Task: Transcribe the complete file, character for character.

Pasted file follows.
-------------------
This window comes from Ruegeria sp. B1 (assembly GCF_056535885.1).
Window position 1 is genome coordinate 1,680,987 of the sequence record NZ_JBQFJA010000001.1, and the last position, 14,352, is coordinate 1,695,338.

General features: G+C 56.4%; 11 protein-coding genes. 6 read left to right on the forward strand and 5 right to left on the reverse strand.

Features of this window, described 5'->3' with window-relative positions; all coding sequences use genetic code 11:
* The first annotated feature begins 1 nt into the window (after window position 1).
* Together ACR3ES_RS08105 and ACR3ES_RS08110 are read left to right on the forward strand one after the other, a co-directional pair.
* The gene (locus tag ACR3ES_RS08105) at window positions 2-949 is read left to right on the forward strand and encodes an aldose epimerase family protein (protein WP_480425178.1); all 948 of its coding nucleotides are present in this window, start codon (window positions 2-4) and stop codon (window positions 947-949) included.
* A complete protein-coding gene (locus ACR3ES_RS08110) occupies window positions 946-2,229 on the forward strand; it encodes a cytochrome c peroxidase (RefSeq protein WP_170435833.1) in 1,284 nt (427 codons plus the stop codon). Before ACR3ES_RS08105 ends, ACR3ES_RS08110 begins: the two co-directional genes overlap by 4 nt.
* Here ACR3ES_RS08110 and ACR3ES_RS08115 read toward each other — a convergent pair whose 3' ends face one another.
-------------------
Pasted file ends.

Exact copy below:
This window comes from Ruegeria sp. B1 (assembly GCF_056535885.1).
Window position 1 is genome coordinate 1,680,987 of the sequence record NZ_JBQFJA010000001.1, and the last position, 14,352, is coordinate 1,695,338.

General features: G+C 56.4%; 11 protein-coding genes. 6 read left to right on the forward strand and 5 right to left on the reverse strand.

Features of this window, described 5'->3' with window-relative positions; all coding sequences use genetic code 11:
* The first annotated feature begins 1 nt into the window (after window position 1).
* Together ACR3ES_RS08105 and ACR3ES_RS08110 are read left to right on the forward strand one after the other, a co-directional pair.
* The gene (locus tag ACR3ES_RS08105) at window positions 2-949 is read left to right on the forward strand and encodes an aldose epimerase family protein (protein WP_480425178.1); all 948 of its coding nucleotides are present in this window, start codon (window positions 2-4) and stop codon (window positions 947-949) included.
* A complete protein-coding gene (locus ACR3ES_RS08110) occupies window positions 946-2,229 on the forward strand; it encodes a cytochrome c peroxidase (RefSeq protein WP_170435833.1) in 1,284 nt (427 codons plus the stop codon). Before ACR3ES_RS08105 ends, ACR3ES_RS08110 begins: the two co-directional genes overlap by 4 nt.
* Here ACR3ES_RS08110 and ACR3ES_RS08115 read toward each other — a convergent pair whose 3' ends face one another.